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I know I keep banging on about my ancestors, the Barningham's, but would anyone have any photographs of a stable/barn they used to own down on the Quayside between where the law courts are now and Skinnerburn Road? As far as I know it didn't have their name over the door. It wasn't a grand affair, some would call it a hut, and they kept a horse there overnight which used to pull the coal cart (this was in the days before they bought a wagon for their coal). They lived in East Parade, Elswick during the 40's/50's any photographs out there??
You might want to try google earth's historic imagery. You could get an overhead view if it was there in mid '45
 

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I know I keep banging on about my ancestors, the Barningham's, but would anyone have any photographs of a stable/barn they used to own down on the Quayside between where the law courts are now and Skinnerburn Road? As far as I know it didn't have their name over the door. It wasn't a grand affair, some would call it a hut, and they kept a horse there overnight which used to pull the coal cart (this was in the days before they bought a wagon for their coal). They lived in East Parade, Elswick during the 40's/50's any photographs out there??
Helen, that's quite a long area of the Quayside that you are looking for - perhaps it would be worth your while having a search through the images on the Newcastle City Libraries Archive Collection on Flickr - this link will pull up all photographs for that area - http://www.flickr.com/search/[email protected]&q=quayside

Try this one for Elswick - http://www.flickr.com/search/[email protected]&q=elswick
 

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John Clayton

When John Clayton was the town clerk where did he live and work?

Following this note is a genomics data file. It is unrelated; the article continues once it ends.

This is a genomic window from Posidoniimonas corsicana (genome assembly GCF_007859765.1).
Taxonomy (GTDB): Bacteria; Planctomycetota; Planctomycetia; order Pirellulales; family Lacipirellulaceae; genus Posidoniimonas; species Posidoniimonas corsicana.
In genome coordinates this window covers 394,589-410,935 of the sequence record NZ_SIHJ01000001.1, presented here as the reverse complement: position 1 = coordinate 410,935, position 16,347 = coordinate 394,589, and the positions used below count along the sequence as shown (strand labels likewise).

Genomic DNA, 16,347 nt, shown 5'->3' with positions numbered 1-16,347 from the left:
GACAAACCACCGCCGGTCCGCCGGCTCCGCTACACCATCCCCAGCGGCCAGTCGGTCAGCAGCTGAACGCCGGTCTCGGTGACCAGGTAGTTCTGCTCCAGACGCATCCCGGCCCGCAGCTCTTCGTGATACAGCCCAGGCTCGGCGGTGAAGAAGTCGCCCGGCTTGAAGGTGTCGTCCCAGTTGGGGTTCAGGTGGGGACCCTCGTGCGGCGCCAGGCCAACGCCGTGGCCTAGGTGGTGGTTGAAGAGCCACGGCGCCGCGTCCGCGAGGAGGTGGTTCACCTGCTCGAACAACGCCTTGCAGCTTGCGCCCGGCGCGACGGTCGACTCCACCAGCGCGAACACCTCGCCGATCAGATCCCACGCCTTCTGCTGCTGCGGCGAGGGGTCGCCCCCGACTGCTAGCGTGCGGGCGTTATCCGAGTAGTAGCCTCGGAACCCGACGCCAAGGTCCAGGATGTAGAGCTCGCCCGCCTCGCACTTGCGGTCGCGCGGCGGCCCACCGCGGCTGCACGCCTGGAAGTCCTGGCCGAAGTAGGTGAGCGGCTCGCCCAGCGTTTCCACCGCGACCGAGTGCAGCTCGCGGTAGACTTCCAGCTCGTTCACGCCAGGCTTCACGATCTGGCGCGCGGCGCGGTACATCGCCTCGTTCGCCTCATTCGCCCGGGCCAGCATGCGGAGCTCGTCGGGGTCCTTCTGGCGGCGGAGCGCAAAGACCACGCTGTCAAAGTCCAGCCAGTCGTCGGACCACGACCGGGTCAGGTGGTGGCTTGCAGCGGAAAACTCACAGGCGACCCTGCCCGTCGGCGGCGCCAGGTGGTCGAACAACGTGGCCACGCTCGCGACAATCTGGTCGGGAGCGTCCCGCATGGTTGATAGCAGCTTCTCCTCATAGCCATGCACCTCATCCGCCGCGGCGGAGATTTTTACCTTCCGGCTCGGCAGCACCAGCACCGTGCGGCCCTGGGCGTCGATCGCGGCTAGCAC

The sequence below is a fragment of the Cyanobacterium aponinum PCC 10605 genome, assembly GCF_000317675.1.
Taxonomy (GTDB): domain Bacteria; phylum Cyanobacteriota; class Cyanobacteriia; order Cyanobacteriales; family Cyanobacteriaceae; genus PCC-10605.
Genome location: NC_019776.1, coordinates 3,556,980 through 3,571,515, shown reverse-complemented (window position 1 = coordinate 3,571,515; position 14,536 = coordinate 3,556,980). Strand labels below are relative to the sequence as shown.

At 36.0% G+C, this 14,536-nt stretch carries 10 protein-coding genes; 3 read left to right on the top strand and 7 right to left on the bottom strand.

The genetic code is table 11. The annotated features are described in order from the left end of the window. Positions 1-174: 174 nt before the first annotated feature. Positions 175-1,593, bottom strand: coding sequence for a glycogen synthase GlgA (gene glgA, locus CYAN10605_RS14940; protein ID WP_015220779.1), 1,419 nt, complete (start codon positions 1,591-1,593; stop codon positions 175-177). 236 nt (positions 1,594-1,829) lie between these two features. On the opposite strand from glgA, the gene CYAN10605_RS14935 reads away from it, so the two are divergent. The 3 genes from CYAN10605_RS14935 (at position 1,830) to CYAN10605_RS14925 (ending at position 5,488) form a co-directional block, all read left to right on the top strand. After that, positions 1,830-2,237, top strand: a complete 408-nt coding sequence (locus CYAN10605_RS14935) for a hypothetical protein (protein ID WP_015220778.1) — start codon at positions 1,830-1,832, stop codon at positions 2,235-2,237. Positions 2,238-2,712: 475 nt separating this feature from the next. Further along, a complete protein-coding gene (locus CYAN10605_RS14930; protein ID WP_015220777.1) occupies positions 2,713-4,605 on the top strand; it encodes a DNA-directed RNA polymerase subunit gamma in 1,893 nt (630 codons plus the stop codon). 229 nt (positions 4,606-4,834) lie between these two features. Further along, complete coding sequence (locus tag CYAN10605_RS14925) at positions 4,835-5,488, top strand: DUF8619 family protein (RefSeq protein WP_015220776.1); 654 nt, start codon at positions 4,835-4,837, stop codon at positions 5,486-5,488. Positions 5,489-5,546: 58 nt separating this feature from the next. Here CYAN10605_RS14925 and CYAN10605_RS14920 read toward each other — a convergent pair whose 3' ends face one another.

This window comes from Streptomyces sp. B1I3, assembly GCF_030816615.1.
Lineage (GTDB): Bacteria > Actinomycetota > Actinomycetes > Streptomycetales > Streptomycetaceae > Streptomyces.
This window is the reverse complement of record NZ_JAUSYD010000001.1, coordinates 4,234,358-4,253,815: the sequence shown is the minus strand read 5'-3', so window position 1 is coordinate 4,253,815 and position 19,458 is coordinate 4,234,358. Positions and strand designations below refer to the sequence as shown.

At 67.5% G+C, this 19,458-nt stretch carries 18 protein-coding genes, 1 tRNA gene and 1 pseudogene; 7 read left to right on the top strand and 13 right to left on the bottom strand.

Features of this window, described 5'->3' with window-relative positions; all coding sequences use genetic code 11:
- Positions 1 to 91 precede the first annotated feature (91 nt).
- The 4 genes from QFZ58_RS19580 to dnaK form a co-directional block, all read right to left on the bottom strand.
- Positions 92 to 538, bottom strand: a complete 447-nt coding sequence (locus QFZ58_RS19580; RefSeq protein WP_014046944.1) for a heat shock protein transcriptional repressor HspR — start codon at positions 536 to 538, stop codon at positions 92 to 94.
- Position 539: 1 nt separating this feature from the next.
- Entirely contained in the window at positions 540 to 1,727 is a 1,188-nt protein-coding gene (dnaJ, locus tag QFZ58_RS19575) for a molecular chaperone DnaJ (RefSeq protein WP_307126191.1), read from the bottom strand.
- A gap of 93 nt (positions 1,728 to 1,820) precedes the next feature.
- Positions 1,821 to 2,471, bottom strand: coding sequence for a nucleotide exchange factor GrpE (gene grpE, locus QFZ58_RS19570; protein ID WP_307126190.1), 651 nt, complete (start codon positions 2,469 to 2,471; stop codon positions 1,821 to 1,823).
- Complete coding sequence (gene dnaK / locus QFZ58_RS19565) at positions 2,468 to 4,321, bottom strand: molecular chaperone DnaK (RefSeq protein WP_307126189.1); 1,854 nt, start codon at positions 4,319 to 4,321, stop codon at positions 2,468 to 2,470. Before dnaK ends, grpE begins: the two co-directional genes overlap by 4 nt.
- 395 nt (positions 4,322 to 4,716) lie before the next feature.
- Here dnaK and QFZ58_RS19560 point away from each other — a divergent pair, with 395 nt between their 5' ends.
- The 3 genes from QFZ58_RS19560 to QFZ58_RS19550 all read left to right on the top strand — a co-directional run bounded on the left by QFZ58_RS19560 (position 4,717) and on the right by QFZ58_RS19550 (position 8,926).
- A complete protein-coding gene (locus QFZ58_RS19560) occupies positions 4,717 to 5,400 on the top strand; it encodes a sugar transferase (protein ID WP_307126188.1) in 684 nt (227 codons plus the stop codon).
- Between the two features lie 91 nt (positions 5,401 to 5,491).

Not sure where he lived but certainly in 1834 (source Pigots) he is shown as Town Clerk and also in partnership with his brother Matthew as Solicitors at the Guildhall.

By 1855 they have a practice both at the Guildhall and at Fenkle Street.

1879 has John Clayton at Westgate House, Fenkle Street, wonder if this was his home?

1883 has him at Fenkle Street and Chesters - by then he had gained the Chesters Estate
 

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John Clayton

When John Clayton was the town clerk where did he live and work?
Came across this clipping from the Jack Phillips Collection, originates from the Eldon's Gossip feature that appeared in the Evening Chronicle of Thursday, September 20, 1956.

The article confirms that Westgate House was the residence of Clayton, described in the article as a mansion and demolished in 1956.


Image hosted on www.steve-ellwood.org.uk
 

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Is there anything commemorating John Clayton apart from the street names?
Clayton is a sorely underestimated force in Newcastle. Richard Grainger's vision of Newcastle would not really have been possible without Clayton's assistance. Unfortunately, apart from the street name, there is little else in his remembrance.

Steve
 

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Clayton is a sorely underestimated force in Newcastle. Richard Grainger's vision of Newcastle would not really have been possible without Clayton's assistance. Unfortunately, apart from the street name, there is little else in his remembrance.

Steve
Of course the same can be said of Richard Grainger and John Dobson, so instrumental in the City we have today but no statues raised to them.

Course it makes a 'mockery' of the situation when you take into account Grey's Monument was erected and Newcastle Town Council didn't want it in the Town, Grey himself was a Northumbrian and didn't even like Newcastle, evident by the fact he didn't even attend its opening.

I suppose Grainger does have a memorial as such, the drinking fountain on Waterloo Street which was paid for by his sister - also a plaque in St John's Church and the Grainger Dedication by Charlie Holmes & Ian Ness in the roadway outside of the western entrance to The Central Arcade.